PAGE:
The numbers are staggering, and part of the problem is the sheer scale of the challenge - the idea that environmental pollution is such a big problem that we as individuals cannot make a significant difference. For this reason, Dr. Andersen believes that the necessary change starts with a shift in mindset, an acceptance of personal responsibility and an acknowledgment that we cannot be perfect when it comes to environmental waste, no matter how deeply we care. “The first step is really to own this,” she says. “It is not a separate entity from you. Accept that there is a problem and don’t be overwhelmed by it. Believe that the tiniest action you take in a single day matters. The moment you decide you want to do better as an individual and not wait for others to fix the problem, many little changes happen.”

Dr. Andersen points to some easy fixes around the dental office: bamboo tooth brushes, reusable gowns, paper cups and digital scanners. She also encourages dentists to demand more environmentally friendly options from dental suppliers, something which there is a dire shortage of. “We need people to think differently. Part of the message to dental suppliers is to give dentists options. If they hear it enough they will meet the demand. We are the consumers and therefore the ones who drive the market.”

But what about recycling? Aren’t we already busy separating out the used plastics in our office into dedicated bins? Don’t they take what is in those bins and reprocess it and turn it into something useful? “The recycling of plastic is a huge myth,” says Dr. Andersen. “Only 9% of plastic gets recycled. That means 91% ends up in lakes, landfill or the ocean. An illusion has been created that it’s okay to buy plastic and put it in the recycling bin. But that’s not okay. Almost none of it gets recycled. The mentality should not be to rely on recycling, it should be to rethink, refuse, reuse, and only then recycle.”


In the longer term, Dr. Andersen would like to see dentists become more engaged. To connect with like-minded dentists who are passionate about the environment. As far as she is concerned, healthcare professionals are not only accountable for the health of their patients but also the health of the planet. Recent studies have shown that plastics are now passing through our bloodstream. We are eating, drinking and breathing microplastic and nanoplastic, and early indicators point towards significant health implications including cancer and infertility. One study published in the January 2021 edition of Environment International has confirmed the presence of microplastic fragments in the placentas of expectant mothers. “As doctors who want to do the best for our patients, how can we ignore this? It is part of our responsibility. We cannot separate the two things,” says Dr. Andersen. To this end, she has teamed up with fellow dentists and environmental advocates Dr. Susanne Fulop and Dr. Lori Houston to tackle the issue head on. Dr. Andersen and Dr. Fulop are also developing a new website, greenerdentistry.com, where they will publish regular advice and solutions specifically for the dental profession. The website is scheduled to launch next year and Dr. Andersen hopes that through regular engagement Canadian dentists can become a leading light for positive change in the healthcare sector.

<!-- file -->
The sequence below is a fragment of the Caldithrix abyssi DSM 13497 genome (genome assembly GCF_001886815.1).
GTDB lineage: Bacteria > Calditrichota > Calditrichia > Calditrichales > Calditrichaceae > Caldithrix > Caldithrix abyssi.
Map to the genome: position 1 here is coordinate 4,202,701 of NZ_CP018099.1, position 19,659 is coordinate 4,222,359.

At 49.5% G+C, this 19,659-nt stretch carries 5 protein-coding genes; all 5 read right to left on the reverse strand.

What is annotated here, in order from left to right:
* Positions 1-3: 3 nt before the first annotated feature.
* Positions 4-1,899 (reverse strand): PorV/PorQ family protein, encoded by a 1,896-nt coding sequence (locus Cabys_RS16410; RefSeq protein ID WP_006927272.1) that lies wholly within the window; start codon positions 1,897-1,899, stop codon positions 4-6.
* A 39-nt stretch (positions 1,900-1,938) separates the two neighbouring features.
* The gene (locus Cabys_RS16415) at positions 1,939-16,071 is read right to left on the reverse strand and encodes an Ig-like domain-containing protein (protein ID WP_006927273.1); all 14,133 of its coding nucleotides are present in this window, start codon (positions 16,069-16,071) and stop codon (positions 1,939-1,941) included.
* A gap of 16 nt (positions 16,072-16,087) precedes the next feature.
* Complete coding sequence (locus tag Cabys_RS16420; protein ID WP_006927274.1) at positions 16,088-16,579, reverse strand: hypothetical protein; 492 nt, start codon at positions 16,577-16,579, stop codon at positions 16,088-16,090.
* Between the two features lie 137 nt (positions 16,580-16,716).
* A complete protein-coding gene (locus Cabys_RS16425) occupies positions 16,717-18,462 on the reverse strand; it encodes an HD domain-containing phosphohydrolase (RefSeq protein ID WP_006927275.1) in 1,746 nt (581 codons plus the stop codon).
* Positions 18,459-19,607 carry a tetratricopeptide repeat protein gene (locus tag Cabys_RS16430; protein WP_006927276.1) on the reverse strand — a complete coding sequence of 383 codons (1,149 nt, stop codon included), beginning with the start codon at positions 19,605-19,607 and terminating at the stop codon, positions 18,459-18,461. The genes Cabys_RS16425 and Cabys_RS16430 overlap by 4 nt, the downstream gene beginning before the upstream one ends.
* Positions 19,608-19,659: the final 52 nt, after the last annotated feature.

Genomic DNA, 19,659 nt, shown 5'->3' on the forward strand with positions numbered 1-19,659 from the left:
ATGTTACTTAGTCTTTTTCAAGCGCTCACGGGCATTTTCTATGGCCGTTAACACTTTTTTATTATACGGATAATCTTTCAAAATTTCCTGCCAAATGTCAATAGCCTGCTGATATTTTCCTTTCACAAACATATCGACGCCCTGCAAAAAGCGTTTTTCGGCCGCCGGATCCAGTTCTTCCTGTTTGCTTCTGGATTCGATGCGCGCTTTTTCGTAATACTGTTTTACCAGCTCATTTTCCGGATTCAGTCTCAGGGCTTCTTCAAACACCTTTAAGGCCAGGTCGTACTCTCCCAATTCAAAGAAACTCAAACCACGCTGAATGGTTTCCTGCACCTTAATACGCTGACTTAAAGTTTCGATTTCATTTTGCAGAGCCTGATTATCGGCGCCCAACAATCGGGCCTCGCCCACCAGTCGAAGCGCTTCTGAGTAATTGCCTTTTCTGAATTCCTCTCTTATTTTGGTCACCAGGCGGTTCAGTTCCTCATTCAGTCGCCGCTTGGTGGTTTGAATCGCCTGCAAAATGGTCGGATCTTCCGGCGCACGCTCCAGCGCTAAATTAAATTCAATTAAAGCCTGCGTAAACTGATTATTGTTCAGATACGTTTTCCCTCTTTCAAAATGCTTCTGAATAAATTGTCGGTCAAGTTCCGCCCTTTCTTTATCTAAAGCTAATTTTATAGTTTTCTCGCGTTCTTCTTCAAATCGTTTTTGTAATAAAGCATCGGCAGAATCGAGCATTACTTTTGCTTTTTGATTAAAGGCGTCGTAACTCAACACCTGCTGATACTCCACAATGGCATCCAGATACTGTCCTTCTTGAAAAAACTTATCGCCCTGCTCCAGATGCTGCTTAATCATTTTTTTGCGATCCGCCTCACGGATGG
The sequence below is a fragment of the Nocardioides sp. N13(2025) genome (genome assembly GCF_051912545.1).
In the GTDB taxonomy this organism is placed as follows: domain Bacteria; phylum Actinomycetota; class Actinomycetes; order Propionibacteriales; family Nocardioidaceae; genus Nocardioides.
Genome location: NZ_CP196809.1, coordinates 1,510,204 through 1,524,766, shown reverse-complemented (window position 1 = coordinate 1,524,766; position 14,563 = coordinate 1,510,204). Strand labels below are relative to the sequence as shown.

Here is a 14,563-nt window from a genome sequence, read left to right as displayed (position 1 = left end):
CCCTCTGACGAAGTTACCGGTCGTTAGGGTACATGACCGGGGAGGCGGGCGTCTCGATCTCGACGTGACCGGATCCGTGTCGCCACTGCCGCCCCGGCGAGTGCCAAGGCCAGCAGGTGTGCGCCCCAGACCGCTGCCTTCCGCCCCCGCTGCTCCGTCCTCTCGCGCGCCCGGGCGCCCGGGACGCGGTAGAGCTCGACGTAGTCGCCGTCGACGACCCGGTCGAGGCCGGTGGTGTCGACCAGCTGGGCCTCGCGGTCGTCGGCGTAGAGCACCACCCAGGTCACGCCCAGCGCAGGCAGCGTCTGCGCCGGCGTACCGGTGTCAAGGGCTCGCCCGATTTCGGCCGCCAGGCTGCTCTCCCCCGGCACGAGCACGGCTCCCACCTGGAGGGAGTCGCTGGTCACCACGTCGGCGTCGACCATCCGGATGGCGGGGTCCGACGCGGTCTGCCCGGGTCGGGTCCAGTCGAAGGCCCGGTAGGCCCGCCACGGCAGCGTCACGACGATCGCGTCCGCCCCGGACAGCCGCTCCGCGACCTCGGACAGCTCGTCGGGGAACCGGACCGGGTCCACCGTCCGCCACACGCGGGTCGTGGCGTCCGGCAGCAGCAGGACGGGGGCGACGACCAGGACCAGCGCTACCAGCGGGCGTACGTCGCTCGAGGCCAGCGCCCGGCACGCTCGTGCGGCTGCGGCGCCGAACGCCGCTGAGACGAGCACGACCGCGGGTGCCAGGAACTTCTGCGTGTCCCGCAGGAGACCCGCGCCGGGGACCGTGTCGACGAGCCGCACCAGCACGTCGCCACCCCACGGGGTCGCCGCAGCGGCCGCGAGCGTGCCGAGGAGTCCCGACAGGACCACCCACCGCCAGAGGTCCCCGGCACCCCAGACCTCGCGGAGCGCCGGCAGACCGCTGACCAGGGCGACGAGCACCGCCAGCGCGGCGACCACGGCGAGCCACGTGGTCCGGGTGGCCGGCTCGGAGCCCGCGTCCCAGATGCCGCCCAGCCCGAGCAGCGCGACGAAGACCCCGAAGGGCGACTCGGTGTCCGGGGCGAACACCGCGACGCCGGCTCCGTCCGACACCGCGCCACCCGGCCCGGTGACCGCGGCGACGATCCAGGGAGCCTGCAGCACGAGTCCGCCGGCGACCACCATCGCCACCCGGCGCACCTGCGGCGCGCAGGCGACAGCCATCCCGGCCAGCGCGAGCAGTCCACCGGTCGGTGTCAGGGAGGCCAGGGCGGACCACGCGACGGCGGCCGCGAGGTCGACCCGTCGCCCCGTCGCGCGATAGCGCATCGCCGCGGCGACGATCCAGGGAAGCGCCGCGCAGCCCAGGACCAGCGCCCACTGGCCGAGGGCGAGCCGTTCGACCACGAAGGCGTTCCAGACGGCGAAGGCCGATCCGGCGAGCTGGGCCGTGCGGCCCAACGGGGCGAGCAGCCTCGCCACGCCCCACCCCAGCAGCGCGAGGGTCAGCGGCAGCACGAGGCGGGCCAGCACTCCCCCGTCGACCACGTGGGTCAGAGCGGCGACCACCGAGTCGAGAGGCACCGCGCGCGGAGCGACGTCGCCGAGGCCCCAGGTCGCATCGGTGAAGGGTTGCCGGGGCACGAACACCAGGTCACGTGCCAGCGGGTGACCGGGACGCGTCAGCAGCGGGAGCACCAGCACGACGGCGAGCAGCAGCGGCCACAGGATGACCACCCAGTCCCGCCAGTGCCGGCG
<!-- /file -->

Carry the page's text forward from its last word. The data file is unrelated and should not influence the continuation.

“We don’t give ourselves enough credit. We think of our efforts as just one drop in the ocean. But I want people to think differently. Every single one of us has the power to make a difference. We need a shift in cultural mindset and then we will get a wave of change. After all, the ocean is made up of tiny drops of water.”

How can we ignore this? The question lingers long after our conversation has ended. Because this is everybody’s fault, right? It’s everybody’s fault and it’s everybody’s responsibility, and that’s part of the problem. We’ve come to think of ourselves as just one more person who doesn’t matter, who can’t make a difference to the 12 million tonnes of waste that ends up in the ocean every year. Dr. Andersen begs to differ. She suggests this is precisely why we are in the mess we are in today and is asking people to change. Because this dentist believes she can make a difference, and she’s decided to do something about it. She’s decided to change the way she thinks and she wants you to do the same.

Gabriel Fulcher is Digital Content Editor for CDA Oasis. He is an Ottawa-based writer who specializes in medical, scientific, and health-related content. He holds a BSc in Health-related Sciences and an MFA in Creative Writing from University College Dublin, Ireland.

1 Comment

  1. Tracy Tambosso April 7, 2021

    I have gone to a digital scanner and am fairly horrified by the amount of plastic/solvent waste that happens at the dental lab with digital printing/milling. Are there any comparative studies on impression/stone waste vs plastic waste in dental labs? My lab offers a completely digital format for straightforward, single unit cases but I believe printing/milling is still the standard. I’m worried that the digital solution looks good to the dentist but is actually more harmful to the planet.